The Wolverine

November 2018

The Wolverine: Covering University of Michigan Football and Sports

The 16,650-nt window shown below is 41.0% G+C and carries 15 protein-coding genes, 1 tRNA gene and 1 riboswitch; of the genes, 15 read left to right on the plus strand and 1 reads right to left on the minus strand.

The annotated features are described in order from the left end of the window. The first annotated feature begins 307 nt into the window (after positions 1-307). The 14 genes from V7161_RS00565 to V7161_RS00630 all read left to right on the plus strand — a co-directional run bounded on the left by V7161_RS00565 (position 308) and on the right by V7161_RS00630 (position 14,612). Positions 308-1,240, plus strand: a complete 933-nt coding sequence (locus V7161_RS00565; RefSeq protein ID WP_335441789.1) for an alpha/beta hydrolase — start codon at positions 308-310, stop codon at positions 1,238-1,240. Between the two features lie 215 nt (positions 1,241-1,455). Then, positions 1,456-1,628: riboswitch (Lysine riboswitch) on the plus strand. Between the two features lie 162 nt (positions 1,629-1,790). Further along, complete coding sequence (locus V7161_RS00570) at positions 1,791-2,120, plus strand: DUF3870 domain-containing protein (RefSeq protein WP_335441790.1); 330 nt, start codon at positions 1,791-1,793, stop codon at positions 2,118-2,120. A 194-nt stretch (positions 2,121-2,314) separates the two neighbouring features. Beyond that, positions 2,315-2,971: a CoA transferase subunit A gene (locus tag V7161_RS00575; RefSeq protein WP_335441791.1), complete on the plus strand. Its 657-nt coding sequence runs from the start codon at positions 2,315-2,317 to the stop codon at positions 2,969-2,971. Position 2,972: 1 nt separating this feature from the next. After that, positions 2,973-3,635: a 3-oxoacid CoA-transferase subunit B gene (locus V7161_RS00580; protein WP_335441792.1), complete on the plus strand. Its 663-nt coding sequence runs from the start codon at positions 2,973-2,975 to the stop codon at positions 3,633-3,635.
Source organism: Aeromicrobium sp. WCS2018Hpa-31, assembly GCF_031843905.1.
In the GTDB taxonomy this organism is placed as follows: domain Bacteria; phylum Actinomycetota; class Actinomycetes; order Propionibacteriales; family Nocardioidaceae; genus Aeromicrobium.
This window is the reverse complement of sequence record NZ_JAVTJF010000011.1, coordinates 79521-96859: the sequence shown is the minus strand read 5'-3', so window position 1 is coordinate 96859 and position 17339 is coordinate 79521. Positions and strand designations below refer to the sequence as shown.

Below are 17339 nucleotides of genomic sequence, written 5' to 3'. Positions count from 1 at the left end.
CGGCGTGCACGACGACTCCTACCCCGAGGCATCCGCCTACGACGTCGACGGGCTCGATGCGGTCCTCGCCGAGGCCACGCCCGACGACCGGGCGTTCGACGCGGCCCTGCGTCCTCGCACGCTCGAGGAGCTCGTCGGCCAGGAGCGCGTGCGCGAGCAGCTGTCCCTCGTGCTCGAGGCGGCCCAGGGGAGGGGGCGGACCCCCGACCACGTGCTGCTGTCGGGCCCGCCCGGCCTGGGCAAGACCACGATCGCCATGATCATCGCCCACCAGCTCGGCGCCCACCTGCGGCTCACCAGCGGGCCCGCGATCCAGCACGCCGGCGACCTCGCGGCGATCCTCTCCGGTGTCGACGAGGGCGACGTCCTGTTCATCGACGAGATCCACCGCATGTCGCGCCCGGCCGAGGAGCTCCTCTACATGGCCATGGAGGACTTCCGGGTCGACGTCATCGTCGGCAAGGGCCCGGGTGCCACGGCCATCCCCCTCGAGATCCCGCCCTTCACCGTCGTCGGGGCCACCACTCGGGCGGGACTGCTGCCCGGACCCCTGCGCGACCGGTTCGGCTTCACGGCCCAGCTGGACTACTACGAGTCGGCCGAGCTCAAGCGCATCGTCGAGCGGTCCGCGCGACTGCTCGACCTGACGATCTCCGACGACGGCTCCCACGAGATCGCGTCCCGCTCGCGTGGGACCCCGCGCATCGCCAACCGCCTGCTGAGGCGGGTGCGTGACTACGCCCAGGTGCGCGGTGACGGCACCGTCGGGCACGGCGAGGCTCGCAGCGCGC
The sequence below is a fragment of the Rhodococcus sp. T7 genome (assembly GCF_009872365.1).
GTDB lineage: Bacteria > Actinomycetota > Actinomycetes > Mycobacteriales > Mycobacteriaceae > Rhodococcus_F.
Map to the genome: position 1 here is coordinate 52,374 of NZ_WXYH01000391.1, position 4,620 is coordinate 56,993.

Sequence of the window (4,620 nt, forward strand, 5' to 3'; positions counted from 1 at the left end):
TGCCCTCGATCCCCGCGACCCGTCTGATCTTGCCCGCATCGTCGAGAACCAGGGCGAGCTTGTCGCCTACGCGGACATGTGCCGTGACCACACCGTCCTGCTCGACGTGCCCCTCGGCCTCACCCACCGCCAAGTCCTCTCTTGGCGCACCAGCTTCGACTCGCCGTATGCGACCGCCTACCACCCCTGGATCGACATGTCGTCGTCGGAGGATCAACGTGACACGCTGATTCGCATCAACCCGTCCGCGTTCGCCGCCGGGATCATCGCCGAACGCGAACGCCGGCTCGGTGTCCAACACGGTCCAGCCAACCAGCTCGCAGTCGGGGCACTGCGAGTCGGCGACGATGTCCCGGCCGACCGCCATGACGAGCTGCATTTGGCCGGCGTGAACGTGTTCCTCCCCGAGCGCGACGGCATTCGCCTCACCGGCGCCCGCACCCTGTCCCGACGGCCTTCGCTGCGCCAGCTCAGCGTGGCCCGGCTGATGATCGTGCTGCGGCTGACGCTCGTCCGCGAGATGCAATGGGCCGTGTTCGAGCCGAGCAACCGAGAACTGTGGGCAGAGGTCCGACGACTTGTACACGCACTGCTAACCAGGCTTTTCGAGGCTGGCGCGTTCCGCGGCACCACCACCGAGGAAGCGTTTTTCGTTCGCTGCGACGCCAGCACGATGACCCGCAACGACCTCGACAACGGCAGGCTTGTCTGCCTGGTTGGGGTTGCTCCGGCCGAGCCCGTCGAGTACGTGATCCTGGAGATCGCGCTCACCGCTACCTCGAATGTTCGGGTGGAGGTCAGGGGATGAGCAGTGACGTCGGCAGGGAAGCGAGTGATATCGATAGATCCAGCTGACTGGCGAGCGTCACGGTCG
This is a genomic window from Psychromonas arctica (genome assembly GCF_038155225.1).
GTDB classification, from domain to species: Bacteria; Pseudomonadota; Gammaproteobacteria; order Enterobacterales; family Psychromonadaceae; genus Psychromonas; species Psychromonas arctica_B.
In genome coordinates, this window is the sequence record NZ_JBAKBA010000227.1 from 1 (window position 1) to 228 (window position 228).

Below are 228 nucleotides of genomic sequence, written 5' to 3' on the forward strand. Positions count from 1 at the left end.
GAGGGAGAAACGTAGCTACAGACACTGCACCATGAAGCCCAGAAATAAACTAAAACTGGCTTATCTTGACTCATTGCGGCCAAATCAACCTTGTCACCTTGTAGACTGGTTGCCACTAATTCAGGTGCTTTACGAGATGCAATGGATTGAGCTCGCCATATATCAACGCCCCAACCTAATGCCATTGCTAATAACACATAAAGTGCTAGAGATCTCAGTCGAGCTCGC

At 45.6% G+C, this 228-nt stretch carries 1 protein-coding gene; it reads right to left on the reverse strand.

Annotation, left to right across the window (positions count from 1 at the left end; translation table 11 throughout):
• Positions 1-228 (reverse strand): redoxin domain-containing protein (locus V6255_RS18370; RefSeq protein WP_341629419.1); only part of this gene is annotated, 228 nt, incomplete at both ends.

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50 THE WOLVERINE NOVEMBER 2018 2018-19 BASKETBALL PREVIEW 2018-2019 MEN'S BASKETBALL QUICK GUIDE WHAT THEY'RE SAYING "Poole famously hit the game-winner for Michigan against Houston in the second round of the NCAA Tournament during the Wolverines' run to the national championship game. This sea- son, the 6-foot-5 sophomore will have a chance to show what he can do in John Beilein's backcourt, presumably as a starter. "Poole's results from beyond the arc as a freshman were merely pretty good (37.0 percent), but his ac- curacy at the line (82.7 percent) and his ability to record 108 three-point attempts in just 476 minutes both suggest good things to come in this area for Beilein." — ESPN's John Gasaway on naming sophomore guard Jordan Poole one of 15 national breakout candidates in college basketball "John Beilein's offseason extension made sense after he was courted by the Detroit Pistons following his run to the national title game. He lost Moritz Wagner, but Charles Mat- thews, a star during that run, is back to prove he's a legit NBA prospect. Plus, newcomer Ignas Brazdeikis looked good during the team's offseason trip to Spain. This team could have a highly ranked defense, win the Big Ten and make another deep tourney run." — ESPN's Myron Medcalf on Michigan's best-case scenario for 2018-19 "What I learned, though, is this: If Michigan is simply an okay defensive team, it will spend this up- coming season battling for a spot in the NCAA Tournament and struggle to finish in the top three of the Big Ten. There are some very legitimate ques- tions about where U-M's perimeter offense is going to come from. This is a program that over the last three years has averaged 9.3 made three-pointers per game on 24.8 attempts. In that span of time, [Muham- mad-Ali] Abdur-Rahkman, [Duncan] Robin- son and [Moritz] Wagner combined to make 493 threes. Last season, they combined to make 59.3 percent of Michigan's total three- pointers. "It's unclear how that shooting will be re- placed. There is no glaring answer and it showed in Spain. Michigan went 7 of 40 [from three] in its three games, including a 0-of-10 showing in the opener — the lone game it won." — The Athletic's Brendan Quinn on U-M's trip to Spain — Andrew Hussey BREAKOUT CANDIDATE Sophomore guard JORDAN POOLE hit the biggest shot of Michigan's season last year against Houston to send the Wolverines into the Sweet 16. However, his role was limited as he averaged only 12.2 minutes and 6.0 points per game. The former four-star recruit showed his upside in early December against Indi- ana when he had a career-high 19 points on 7-of-12 shooting, including a 5-of-10 effort from deep. On the season, he shot 37.0 percent from three-point range, which is the highest mark of the returning players who played significant minutes last season. While the Milwaukee native only had 20 steals and six blocks as a freshman, he has the athleticism to increase those numbers. Limited playing time kept his statistics from ballooning, but his steal percentage of 2.5 ranked third on the team. That shows his potential to cause havoc on defense this season, while he could emerge as a go-to shooter on the other end of the floor. "As Wagner's backup, Teske mostly earned his keep on the defensive end, proving to be a presence down low who could alter shots and keep teams out of the paint. He says he was just trying to do his job and know his role — and shooting threes wasn't part of that equation. "Now, though, he's willing to shoot more. Part of that is being more confident. Wagner is in the NBA, and Teske understands his current status as the early favorite to replace Wagner." — The Detroit Free Press' Orion Sang on junior center Jon Teske working to replace departed starter Moritz Wagner PHOTO BY PER KJELDSEN PHOTO BY PER KJELDSEN

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